Businesses are becoming increasingly digital and secure authentication is now a necessity, not an option. But we have passwords to secure our resources, right? If you are using passwords as part of your authentication process, you’re leaving a crack in the door and giving malicious actors access to your entire system. In fact, 81% of hacking-related breaches leverage stolen or weak passwords and successful phishing attacks rely on the ability to steal credentials or take over sessions.
The solution? Cryptographically binding identities to devices to replace insecure passwords and other phishable factors.
Traditional authentication methods no longer work
The days of relying on passwords to secure accounts are over. Even the most robust passwords are now compromisable by malicious actors, leaving your data and resources vulnerable. Traditional authentication methods are ineffective and they cost your organization.
Passwords don’t work because:
- They are easily forgotten, leading to lost time for password resets and increased help desk tickets
- Password fatigue and reuse make it easier for cyber-criminals to gain access to multiple accounts
- Phishing attacks convince users to share credentials through the use of malicious websites or social engineering
- You have to store passwords, and those databases are another point of weakness
- The Ponemon Institute's 2020 State of Password and Authentication Security Behaviors Report surveyed 3,000 users and revealed that almost half (42%) write their work passwords on sticky notes to help them remember their credentials.
- Shared secrets of any kind are vulnerable to compromise
- They are also susceptible to dictionary attacks, brute force attacks, or rainbow table attacks
- The time between password changes means compromised accounts have an increased window of potential compromise
- A study conducted by Google revealed that almost 60% of users use their birthdate as their password.
And that’s just the issues with passwords. Hardware keys, which add an extra level of security, are expensive for larger organizations to purchase, distribute, and replace. Other factors used in traditional MFA are also vulnerable. SIM hacking, malware injection, notification flooding, and other attacks show the weaknesses of phishable factors.
Binding identity for secure authentication
Cryptographic authentication (also known as key-based authentication) allows you to confirm that the user accessing your resources is who they say they are by verifying their possession of a cryptographic credential embedded on their device.
Binding identity to a device at enrollment, and for each new device the user attaches their credentials to, creates an unbreakable link between device and identity using public-private keys. This binding ensures the identity of both the device and the user are verifiable, securing your data and resources with phishing-resistant factors.
A signed attestation for the public key ensures that faithful binding between the user and hardware pair cannot be tampered with, copied, or modified by outsiders. Identity binding provides greater reliability than passwords as it creates an unbreakable link between the user and device, meaning that even if one layer of security is breached, other layers remain intact, preventing unauthorized access.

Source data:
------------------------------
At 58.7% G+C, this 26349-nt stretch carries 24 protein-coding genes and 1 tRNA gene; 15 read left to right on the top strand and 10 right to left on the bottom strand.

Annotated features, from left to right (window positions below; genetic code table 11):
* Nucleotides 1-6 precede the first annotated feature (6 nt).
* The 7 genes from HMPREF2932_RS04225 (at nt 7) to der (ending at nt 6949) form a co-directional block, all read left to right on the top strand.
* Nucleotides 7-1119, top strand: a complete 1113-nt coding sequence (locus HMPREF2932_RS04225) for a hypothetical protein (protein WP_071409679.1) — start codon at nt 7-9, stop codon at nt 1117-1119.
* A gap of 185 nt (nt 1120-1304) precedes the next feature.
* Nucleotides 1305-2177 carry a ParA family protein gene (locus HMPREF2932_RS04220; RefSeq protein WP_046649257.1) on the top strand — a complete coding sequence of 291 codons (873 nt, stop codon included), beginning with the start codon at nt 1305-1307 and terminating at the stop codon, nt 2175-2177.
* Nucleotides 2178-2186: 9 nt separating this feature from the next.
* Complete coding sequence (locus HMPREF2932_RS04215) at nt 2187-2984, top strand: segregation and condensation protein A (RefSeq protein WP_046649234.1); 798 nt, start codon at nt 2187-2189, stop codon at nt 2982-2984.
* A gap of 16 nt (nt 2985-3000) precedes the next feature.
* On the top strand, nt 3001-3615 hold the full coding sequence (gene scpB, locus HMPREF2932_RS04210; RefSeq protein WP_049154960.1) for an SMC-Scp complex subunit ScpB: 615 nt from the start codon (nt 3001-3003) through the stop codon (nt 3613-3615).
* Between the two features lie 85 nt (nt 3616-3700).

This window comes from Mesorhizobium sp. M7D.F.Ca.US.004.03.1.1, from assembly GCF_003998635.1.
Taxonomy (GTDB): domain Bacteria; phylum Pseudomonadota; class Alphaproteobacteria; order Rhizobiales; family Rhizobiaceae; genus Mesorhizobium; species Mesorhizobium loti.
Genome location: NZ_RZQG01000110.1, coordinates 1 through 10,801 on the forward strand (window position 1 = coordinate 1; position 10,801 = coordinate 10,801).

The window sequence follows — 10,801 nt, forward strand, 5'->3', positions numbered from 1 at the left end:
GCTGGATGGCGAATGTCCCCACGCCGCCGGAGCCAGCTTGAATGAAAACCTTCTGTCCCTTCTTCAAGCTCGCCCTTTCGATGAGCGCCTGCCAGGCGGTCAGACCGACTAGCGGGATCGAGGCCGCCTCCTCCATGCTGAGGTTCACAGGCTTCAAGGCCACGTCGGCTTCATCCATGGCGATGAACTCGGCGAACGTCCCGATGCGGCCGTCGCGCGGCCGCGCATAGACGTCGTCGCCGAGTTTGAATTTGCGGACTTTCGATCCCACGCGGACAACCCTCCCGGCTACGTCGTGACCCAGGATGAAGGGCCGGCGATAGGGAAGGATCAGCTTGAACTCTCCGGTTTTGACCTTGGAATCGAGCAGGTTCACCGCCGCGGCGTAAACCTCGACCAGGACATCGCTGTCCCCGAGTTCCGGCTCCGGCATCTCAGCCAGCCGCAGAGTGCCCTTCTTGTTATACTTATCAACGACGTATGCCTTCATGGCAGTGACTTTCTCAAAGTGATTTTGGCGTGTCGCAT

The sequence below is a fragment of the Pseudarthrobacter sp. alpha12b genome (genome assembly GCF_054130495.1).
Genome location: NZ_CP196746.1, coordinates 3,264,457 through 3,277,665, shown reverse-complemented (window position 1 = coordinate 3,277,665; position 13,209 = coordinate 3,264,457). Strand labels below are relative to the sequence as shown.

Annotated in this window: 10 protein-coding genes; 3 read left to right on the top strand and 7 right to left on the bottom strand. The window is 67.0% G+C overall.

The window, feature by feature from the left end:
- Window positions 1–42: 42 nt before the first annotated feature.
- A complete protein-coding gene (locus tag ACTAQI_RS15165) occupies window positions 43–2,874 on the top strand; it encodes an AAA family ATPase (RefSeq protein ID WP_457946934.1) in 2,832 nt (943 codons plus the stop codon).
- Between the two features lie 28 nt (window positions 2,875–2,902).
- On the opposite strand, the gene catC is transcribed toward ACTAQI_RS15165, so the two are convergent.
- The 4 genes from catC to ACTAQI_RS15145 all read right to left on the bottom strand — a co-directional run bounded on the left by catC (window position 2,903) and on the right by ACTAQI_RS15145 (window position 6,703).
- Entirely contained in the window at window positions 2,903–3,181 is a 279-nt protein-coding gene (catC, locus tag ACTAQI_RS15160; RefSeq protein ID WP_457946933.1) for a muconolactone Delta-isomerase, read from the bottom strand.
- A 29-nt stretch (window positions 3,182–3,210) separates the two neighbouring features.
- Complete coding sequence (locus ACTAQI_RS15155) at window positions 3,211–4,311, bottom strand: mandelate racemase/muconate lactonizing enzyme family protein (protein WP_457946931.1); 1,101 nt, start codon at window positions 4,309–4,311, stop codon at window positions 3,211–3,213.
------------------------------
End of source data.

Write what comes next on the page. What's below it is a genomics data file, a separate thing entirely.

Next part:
Establishing zero trust authentication to protect your resources
Identity binding is not only an effective authentication solution. Utilizing zero trust authentication reduces attacks, reduces the amount of time your employees spend dealing with login issues, and it helps you deploy security policies quickly and efficiently.
- Setup of accounts and password management across workgroups (contractors, employees, consultants, and agents) can be challenging. Identity binding ensures a smoother and more secure setup process across your workforce and provides a more efficient way to control access levels.
- By cryptographically binding developer identities to trusted devices, you can ensure authentication to code repositories is locked down and, as a result, remove the possibility of supply chain-based attacks.
- Users regularly forget passwords (we're all human), requiring a help desk or IT support representative to reset them. Not only does identity binding eliminate this requirement, it can also reduce the likelihood of account takeovers and minimize revenue loss.
Beyond Identity provides identity binding based on asymmetric cryptography using biometrics and the Trusted Platform Module (TPM), which signs a trusted certificate with the private key for validation to pair with a public key. This passwordless, phishing-resistant MFA solution helps our customers bolster their security and reduce the risk of account takeovers.
We leverage our FIDO2-certified libraries and Authenticator to ensure trust in the device and identity. Beyond Identity integrates with extended detection and response (XDR) and Zero Trust Network Access (ZTNA) solutions to deliver risk-based policies, improve your organization’s security posture, and minimize revenue loss from a breach. It's like having a trusty locksmith at your side: you'll never have to worry about anyone getting into places they don't belong or compromising sensitive information ever again.